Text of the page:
What is the Brown Dog Affair?
The Brown Dog Affair is one of the earliest public cases of the protest against vivisection, which is the experimental surgery carried out on living organisms, specifically animals. It came about due to allegations raised against William Bayliss of the Department of Physiology at University College London who performed illegal vivisection on a brown terrier. It was deemed cruel and illegal by NAVS, resulting in a nationwide controversy that divided the country. In 1906, a statue was erected in Battersea Park in the honor of the dog and over 200 animals that were victims at the same university. The statue mysteriously disappeared in 1910 and was again erected by NAVS in 1985.
How to Observe World Day for Animals in Laboratories
Make a donation
Several organizations, other than the National Anti-Vivisection Society (NAVS), support the fight against animal testing in research. These organizations are typically non-profit and require donations to fund their cause. Make it a mission to set aside some money for donations to a relevant organization of your choice. You can do some research to learn more about them, and find out which of them piques your interest the most.
Spread the word
Today is all about raising awareness about the use of animal testing in research. Discover more about the animal testing industry by doing some research. Share your findings online by blogging, tweeting, writing, and posting the information you find across your social media platforms.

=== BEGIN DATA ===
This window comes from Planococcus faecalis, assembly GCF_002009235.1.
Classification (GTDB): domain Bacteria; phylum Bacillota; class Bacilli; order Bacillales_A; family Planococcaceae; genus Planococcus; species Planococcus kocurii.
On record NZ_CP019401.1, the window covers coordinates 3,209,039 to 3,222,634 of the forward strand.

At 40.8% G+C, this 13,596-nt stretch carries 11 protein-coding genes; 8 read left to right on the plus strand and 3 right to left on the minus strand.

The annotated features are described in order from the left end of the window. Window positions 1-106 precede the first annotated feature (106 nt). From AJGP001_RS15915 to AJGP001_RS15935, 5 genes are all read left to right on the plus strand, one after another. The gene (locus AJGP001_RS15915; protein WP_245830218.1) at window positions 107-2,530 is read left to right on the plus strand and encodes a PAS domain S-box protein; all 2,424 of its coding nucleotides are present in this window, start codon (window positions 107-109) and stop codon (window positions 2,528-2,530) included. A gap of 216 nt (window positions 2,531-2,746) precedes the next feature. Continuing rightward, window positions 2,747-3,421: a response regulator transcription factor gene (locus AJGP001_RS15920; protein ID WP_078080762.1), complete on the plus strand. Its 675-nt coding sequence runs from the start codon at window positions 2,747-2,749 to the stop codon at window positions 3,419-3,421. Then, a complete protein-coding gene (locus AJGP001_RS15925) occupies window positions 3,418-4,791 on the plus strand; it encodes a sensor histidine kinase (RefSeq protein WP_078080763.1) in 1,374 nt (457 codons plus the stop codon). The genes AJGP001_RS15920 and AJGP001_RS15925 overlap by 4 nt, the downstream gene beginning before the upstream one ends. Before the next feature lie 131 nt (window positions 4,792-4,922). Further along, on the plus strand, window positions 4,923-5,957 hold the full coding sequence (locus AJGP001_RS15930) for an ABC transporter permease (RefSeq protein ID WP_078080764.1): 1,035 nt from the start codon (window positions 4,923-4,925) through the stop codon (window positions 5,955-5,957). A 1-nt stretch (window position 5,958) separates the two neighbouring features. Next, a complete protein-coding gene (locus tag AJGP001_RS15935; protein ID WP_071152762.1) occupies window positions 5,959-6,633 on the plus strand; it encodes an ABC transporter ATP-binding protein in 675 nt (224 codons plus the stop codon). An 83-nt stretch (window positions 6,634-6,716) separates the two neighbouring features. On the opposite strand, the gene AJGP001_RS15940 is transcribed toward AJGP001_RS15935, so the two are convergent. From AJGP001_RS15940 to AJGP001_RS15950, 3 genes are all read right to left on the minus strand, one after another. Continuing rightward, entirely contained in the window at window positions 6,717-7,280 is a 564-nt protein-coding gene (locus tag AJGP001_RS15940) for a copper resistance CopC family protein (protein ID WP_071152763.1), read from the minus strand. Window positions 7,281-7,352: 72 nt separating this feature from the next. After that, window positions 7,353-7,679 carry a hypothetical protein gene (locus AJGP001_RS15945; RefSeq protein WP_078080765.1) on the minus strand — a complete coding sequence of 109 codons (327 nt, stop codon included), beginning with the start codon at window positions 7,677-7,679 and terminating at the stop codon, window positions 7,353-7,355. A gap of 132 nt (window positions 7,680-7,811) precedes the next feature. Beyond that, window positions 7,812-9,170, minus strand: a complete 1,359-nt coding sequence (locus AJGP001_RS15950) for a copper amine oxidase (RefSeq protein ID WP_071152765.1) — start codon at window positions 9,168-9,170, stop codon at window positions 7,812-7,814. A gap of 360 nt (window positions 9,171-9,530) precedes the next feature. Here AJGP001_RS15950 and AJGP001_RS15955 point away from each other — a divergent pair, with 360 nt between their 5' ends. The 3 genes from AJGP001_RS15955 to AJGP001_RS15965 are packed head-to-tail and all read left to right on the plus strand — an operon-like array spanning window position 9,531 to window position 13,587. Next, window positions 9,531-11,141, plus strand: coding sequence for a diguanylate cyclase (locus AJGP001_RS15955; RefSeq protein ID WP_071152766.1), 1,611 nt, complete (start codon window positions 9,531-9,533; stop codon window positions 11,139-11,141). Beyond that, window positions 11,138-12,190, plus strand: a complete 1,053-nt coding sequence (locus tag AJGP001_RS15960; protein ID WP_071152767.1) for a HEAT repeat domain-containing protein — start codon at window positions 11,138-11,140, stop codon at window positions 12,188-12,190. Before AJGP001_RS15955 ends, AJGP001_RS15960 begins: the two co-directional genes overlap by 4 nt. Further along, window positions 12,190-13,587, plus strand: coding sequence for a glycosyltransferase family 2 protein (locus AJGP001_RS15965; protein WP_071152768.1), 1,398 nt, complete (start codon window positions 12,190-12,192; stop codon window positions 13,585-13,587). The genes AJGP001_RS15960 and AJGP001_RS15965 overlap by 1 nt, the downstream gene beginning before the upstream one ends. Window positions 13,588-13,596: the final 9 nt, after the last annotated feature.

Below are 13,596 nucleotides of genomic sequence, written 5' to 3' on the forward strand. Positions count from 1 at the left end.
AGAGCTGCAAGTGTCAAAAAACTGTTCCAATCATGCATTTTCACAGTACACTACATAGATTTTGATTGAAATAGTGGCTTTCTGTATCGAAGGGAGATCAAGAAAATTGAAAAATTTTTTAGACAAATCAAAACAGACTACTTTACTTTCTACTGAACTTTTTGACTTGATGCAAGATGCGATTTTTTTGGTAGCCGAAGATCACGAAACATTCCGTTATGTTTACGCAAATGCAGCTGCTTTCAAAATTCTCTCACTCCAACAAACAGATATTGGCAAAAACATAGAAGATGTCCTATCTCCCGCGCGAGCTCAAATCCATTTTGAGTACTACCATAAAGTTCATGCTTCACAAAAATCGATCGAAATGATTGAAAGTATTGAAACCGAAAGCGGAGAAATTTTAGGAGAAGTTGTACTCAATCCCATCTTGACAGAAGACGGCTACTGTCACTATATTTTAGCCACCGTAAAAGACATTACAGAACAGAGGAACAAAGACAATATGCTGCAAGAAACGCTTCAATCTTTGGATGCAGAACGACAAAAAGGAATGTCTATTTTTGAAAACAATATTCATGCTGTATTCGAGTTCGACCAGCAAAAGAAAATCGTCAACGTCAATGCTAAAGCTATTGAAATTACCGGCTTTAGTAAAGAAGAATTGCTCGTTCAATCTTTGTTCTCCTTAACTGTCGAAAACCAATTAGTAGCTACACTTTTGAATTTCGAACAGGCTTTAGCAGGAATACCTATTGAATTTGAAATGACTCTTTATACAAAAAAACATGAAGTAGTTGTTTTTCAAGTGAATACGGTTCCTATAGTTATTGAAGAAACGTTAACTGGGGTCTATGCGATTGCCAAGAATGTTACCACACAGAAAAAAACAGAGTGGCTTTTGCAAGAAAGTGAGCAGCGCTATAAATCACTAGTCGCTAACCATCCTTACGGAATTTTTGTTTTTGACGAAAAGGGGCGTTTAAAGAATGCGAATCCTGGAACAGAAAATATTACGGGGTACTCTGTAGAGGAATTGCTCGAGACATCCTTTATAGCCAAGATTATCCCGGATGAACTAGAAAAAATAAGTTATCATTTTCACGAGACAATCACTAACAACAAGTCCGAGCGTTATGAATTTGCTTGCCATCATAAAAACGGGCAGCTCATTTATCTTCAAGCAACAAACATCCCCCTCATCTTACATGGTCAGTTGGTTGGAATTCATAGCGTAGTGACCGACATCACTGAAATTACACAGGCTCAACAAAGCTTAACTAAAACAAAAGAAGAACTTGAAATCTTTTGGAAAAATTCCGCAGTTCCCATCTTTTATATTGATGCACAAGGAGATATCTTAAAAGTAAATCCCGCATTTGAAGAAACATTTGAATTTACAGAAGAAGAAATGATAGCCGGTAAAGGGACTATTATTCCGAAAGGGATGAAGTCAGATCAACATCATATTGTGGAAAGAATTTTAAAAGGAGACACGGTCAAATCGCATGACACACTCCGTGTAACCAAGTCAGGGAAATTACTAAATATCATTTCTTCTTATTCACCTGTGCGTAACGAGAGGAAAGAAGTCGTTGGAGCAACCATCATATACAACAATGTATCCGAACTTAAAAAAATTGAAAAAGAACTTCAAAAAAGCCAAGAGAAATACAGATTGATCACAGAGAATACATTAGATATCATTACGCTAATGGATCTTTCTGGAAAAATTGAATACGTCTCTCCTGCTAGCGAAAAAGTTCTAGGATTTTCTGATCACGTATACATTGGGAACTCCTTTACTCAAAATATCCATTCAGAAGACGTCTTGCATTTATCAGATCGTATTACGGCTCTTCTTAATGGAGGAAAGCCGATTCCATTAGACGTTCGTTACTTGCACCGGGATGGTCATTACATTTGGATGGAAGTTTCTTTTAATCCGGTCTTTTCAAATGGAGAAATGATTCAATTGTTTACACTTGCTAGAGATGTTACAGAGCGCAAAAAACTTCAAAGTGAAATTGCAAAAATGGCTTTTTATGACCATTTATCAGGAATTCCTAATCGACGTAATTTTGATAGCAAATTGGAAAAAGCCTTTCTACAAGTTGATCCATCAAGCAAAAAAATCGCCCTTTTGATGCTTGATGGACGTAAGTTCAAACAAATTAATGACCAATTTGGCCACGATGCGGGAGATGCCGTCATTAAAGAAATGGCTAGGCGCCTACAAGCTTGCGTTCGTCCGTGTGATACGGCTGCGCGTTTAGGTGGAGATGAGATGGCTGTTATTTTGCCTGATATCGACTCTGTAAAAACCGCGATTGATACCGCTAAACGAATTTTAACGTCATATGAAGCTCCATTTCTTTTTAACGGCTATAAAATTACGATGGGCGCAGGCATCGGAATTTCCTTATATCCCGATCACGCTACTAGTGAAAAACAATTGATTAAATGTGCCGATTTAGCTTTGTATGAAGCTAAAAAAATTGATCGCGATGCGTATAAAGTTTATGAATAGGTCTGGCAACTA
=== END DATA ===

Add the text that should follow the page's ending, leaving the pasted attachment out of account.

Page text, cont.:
Buy cruelty-free products
Cruelty-free products are those that are manufactured without any harm to plants or animals. Some companies make it their sole mission to create cruelty-free cosmetics and daily household products. Pledge to only purchase such products, and take it a step forward by swapping out some of your favorite products for a cruelty-free substitute today. Challenge your family and friends to follow suit and foster accountability for one another.
5 Important Facts About Animal Testing
Results are far from accurate
Animal testing has become an outdated, inaccurate technique due to differences in genealogy in different animal species.
Aspirin can be dangerous
Using aspirin can cause birth defects in monkeys.
They’re more frequent than you think
According to People for the Ethical Treatment of Animals (PETA), each year, over 100 million experiments are conducted on animals in the U.S. alone.
There are several alternatives
There are over 50 scientific alternatives to animal testing.
They are entirely legal
To date, there are no laws completely banning the use of animals in research experiments, and laws such as the Animal Welfare Act protect only 95% of animals.
Why World Day for Animals in Laboratories is Important
It protects animal rights
Just because they cannot defend themselves, does not mean animals shouldn’t have rights too. The basic right they all have is to live. World Day for Laboratory Animals is all about doing our part to protect their rights, as well as encouraging others to do so as well, and possibly saving the lives of hundreds of animals currently dwelling in laboratories.
It encourages the use of cruelty-free products
Cruelty-free products are completely free of animal testing and no animals have been harmed during the research or manufacturing of these products. This day encourages us to prioritize such products whenever we get the opportunity of doing so.
It’s a global awareness campaign
Although this campaign was established by a U.K.-based organization, it is a campaign that is observed and encouraged across the world. We love this day because it creates a global awareness about the fight to end animal testing, educating those who may be ignorant of the cause, while empowering those who are already advocates.
World Day for Animals in Laboratories dates